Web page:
There is a potential issue of how to properly let landlords accomodate other tenants who are either (a) severely afraid of dogs or cats or (b) have allergies to dogs or cats. Of these the allergy sufferer issue is the one that raises legal conflict, as the ADA would require a reasonable accomodation be made. Fear of or dislike of pets is legally on a par with dislike of children : it should not legally be a reason to exclude pets or children.

Now the motel and hotel industry has been accomodating the needs of guests for non-smoking rooms and for hypoallergenic rooms for some time. They set aside some portion of their total rooms for these designation. I'd assume that they adjust these allocations from year to year based on customer demand.

For apartment buildings and complexes, it would be perfectly reasonable to have the ordinance specify that some moderate portion of units, perhaps 10%, could be legally designated as non-pet rental units and to specify that some part of the common grounds be off limits to pets. Surely the large majority of the units would have to be pet-accepting ones., because otherwise the anti-discrimination law would fail of its purpose. Only a small minority of potential tenants really have an allergy problem verified by a doctor. (Hypoallergenic units would need to be allergen reducing in many ways besides having any allergens from previous pet occupancy cleaned out. Elimination of carpeting is one of the most important allergen reducing steps.) Any allergy oriented units should be grouped together at one end of the building or complex so that the common areas for these units could also be grouped and so these units would have an exit route that did not take them through the areas where pets are present. For buildings with more than one elevator, one could be designated as "no pets" ; for those with only one elevator, if it's only two or three stories, maybe the elevator would be no pets and the pet owners would have to use the stairs.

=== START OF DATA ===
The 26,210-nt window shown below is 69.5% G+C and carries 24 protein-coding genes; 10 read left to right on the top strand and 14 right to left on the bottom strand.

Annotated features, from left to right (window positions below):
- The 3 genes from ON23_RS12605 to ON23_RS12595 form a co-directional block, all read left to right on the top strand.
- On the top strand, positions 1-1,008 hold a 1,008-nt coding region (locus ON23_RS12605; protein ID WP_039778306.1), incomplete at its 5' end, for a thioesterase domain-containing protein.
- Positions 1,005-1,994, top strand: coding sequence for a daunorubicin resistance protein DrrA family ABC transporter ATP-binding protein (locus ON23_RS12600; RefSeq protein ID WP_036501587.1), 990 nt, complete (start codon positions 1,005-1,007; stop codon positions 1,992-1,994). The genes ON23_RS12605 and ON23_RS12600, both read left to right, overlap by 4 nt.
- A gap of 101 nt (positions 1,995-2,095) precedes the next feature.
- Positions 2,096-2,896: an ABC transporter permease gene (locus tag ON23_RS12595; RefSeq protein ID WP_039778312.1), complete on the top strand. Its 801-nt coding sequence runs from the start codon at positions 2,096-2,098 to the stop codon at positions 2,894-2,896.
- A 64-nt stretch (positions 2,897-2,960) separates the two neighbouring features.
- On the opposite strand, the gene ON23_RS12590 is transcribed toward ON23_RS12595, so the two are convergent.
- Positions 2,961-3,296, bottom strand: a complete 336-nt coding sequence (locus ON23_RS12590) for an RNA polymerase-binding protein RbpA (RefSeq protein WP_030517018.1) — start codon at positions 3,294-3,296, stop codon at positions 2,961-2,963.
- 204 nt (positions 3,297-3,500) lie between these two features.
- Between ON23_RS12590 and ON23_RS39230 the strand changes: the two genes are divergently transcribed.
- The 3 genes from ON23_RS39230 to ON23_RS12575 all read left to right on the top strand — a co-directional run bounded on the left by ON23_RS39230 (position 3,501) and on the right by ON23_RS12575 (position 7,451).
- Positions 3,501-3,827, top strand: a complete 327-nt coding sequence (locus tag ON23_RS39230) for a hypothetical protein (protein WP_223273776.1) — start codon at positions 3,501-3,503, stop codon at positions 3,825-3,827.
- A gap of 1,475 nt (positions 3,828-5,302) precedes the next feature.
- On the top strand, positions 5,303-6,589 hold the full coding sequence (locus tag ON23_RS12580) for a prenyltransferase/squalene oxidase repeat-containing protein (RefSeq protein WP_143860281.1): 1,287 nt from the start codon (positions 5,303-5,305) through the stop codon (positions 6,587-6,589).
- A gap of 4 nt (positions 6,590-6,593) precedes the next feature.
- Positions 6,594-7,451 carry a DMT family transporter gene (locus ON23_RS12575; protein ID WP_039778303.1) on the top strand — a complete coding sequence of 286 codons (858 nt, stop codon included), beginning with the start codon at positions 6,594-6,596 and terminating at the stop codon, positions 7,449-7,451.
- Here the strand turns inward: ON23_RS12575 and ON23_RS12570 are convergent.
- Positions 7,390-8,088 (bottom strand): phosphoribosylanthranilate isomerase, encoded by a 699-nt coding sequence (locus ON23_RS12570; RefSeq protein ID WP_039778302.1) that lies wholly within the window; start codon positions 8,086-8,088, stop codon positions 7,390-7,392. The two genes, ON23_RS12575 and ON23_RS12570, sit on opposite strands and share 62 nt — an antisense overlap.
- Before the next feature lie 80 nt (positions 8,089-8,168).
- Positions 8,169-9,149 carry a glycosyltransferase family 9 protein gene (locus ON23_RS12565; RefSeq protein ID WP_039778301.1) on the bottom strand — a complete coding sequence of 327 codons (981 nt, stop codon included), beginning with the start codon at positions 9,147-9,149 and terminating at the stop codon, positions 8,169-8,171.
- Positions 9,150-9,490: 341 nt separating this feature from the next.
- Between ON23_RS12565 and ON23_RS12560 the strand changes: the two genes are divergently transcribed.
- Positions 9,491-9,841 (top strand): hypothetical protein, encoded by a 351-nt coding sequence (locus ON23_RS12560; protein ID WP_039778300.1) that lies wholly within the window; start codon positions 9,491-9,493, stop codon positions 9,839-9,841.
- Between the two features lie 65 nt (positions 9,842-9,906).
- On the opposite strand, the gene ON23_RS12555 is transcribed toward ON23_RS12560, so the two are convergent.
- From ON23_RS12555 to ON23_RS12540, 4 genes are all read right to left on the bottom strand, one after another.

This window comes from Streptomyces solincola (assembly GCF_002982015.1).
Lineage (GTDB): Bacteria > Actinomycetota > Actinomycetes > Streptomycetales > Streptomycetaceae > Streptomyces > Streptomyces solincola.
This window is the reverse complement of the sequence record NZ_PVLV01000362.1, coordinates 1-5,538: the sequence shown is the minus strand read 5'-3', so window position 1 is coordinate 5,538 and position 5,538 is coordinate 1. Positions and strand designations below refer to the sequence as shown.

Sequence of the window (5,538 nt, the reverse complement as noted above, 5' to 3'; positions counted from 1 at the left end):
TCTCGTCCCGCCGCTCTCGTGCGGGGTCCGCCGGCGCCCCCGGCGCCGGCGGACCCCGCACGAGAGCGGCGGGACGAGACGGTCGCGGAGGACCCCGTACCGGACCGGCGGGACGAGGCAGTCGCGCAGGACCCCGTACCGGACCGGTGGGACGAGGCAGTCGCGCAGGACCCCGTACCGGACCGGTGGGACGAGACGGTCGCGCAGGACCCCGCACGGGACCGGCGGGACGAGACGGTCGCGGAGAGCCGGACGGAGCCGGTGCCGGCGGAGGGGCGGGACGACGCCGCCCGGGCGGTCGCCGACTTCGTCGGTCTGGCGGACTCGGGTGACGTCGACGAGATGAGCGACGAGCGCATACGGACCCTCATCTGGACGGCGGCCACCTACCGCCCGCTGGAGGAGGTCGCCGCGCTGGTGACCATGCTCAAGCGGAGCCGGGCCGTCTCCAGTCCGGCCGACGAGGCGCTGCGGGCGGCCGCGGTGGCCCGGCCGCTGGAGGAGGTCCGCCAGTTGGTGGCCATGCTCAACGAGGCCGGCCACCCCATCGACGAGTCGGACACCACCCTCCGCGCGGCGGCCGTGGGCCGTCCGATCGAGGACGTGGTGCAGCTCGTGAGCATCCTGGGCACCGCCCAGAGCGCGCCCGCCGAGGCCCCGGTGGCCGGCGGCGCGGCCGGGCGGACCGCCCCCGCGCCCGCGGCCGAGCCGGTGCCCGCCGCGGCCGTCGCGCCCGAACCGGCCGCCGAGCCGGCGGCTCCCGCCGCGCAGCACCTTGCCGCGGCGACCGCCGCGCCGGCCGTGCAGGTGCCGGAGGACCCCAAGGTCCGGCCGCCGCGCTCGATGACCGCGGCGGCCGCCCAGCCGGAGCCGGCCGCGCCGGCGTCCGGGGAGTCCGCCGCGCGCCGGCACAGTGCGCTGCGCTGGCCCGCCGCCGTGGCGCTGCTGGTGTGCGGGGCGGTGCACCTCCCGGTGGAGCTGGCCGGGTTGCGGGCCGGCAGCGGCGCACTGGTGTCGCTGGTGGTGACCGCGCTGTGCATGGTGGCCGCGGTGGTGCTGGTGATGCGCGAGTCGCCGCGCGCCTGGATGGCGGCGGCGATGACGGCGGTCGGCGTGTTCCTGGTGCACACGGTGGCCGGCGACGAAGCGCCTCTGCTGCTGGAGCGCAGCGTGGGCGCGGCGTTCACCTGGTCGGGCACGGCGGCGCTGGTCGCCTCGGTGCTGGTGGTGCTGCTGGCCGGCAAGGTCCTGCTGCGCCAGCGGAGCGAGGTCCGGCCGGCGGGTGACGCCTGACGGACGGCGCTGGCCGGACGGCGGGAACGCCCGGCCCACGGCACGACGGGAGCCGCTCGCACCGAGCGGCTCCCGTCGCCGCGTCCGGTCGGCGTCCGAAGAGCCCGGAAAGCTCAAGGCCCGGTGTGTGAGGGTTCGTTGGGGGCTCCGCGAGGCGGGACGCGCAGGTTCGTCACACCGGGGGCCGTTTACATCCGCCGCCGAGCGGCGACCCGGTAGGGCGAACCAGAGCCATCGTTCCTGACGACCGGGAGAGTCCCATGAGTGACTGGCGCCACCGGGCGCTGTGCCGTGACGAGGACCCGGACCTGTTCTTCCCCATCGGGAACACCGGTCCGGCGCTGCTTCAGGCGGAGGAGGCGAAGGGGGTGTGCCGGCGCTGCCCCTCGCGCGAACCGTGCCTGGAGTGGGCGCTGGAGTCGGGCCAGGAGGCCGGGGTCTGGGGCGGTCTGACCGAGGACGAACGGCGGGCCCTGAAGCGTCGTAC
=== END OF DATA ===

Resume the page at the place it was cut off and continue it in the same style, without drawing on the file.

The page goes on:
For single family houses of course there is not a problem.

The other area not discussed is that of pets other than dogs and cats. There are of course some types of pets that landlords seldom object to : fish, caged birds, caged guinea pigs, caged rabbits. The large parrots can pose a problem in apartments as some have extremely loud screaming voice calls. The constrictor snakes and venemous snakes would also be potential problems. In any case, I don't think an ordinance is needed to address these issues or in any case I am not proposing to address them.


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site author Pam Green copyright 2003
created 7/13/2010 revised 7/13/2010, 1/29/2020